Intervention by His Excellency, President of the Republic of South Africa, President Jacob Zuma, during the AU/NEPAD Heads of State and Government Orientation Committee Summit, Addis Ababa, Ethiopia, 26 January 2013

Your Excellencies; 
Dear Colleagues; 

We meet on this 50th year of the formation of the Organisation of African Unity under a positive and optimistic climate.

Africa is on the move. It is no longer characterised as hopeless, but rather as the Continent of Hope and Opportunity. The continent is now the world’s second fastest growing region, boasting higher returns on investments than anywhere else.

This feeling of optimism and opportunity is primarily premised on boundless natural resources, a high percentage of available arable land, a very youthful population and a growing middle class with purchasing power.

Africa has bounced back rapidly from the global economic crisis, despite the on-going European financial crisis and a fragile economic recovery in the USA. 

Continental growth rates of over 5% are consistently being achieved, exceeding the global average.  

These developments highlight Africa’s simultaneous resilience and vulnerability to global economic developments, with regional variations. 

Africa remains one of the most diverse regions of all, with massive economic, social and cultural disparities overlaid with political complexity. 

The investment environment from one African country to the next is vastly different. 

We cannot change our past, but we can, and must, shape our future and construct a new economic and development paradigm. 

And we will do with great optimism as we can see the progress that Africa is making currently.

To achieve our developmental goals, we have to secure regional and continental integration, primarily by addressing the infrastructure deficit.
  
We will be able to address poverty, unemployment and under-development much better and faster, once we achieve integration and develop the infrastructure we need to ensure connectivity and move people and goods faster and easier.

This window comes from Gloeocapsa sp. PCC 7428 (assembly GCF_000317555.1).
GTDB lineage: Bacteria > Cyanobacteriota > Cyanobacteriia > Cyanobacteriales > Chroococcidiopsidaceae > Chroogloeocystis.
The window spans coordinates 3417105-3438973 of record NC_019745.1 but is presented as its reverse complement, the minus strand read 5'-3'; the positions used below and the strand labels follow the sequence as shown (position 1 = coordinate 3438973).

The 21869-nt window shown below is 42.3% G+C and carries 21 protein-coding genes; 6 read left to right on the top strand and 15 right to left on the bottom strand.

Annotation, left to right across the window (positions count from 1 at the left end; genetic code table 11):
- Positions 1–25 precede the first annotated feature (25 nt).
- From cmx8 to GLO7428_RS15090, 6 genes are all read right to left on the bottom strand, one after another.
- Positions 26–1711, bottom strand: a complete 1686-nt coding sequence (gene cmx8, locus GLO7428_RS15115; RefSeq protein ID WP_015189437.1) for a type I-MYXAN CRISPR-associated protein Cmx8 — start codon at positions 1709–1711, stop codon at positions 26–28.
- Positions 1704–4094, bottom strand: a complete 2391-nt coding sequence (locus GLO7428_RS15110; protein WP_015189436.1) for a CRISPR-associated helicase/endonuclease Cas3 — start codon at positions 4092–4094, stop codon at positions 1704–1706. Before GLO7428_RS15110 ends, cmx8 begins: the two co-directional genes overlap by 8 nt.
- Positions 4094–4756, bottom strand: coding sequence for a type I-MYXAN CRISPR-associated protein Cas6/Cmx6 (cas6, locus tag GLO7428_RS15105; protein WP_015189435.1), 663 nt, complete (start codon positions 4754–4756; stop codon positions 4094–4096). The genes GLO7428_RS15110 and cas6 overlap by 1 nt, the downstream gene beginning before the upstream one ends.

Fortunately, we are prioritising intra-African trade already. This matter has been discussed at length at a previous AU Summit.

Fortunately we have the diagnosis, research has been conducted and we can also see for ourselves why we need infrastructure, regional integration and also to boost trade amongst ourselves.

Last year, a World Bank report indicated that African countries are losing out on billions of dollars in potential trade earnings every year because of inadequate infrastructure and poor intra-African trade. 

Some of the dramatic infrastructure deficit stories is the fact that thirteen African countries have no operational rail infrastructure.

Other challenges that we are attending to, which need more urgency include the following;

  • Delays in moving goods across borders within and between regions. 
  • Delays at African customs, which on average, take longer than in the rest of the world.

We must also continue addressing issues of high volumes of paper-work to be processed, high cost of clearing goods at borders as well as cumbersome visa requirements for the movement of people.

Due to these challenges, the costs of moving freight on African roads are rated to be at least four times more expensive than other developing regions. Travel between African countries is not only costly, but lengthy.

Therefore, Excellencies, our pre-occupation with infrastructure development is definitely not misplaced.

It is for all these reasons that we decided to adopt the Programme for Infrastructure Development in Africa and the Presidential Infrastructure Championing Initiative.  

PIDA calls for an acceleration in infrastructure provision, while we have identified certain Heads of State to champion priority infrastructure projects to give strategic political impetus to this process.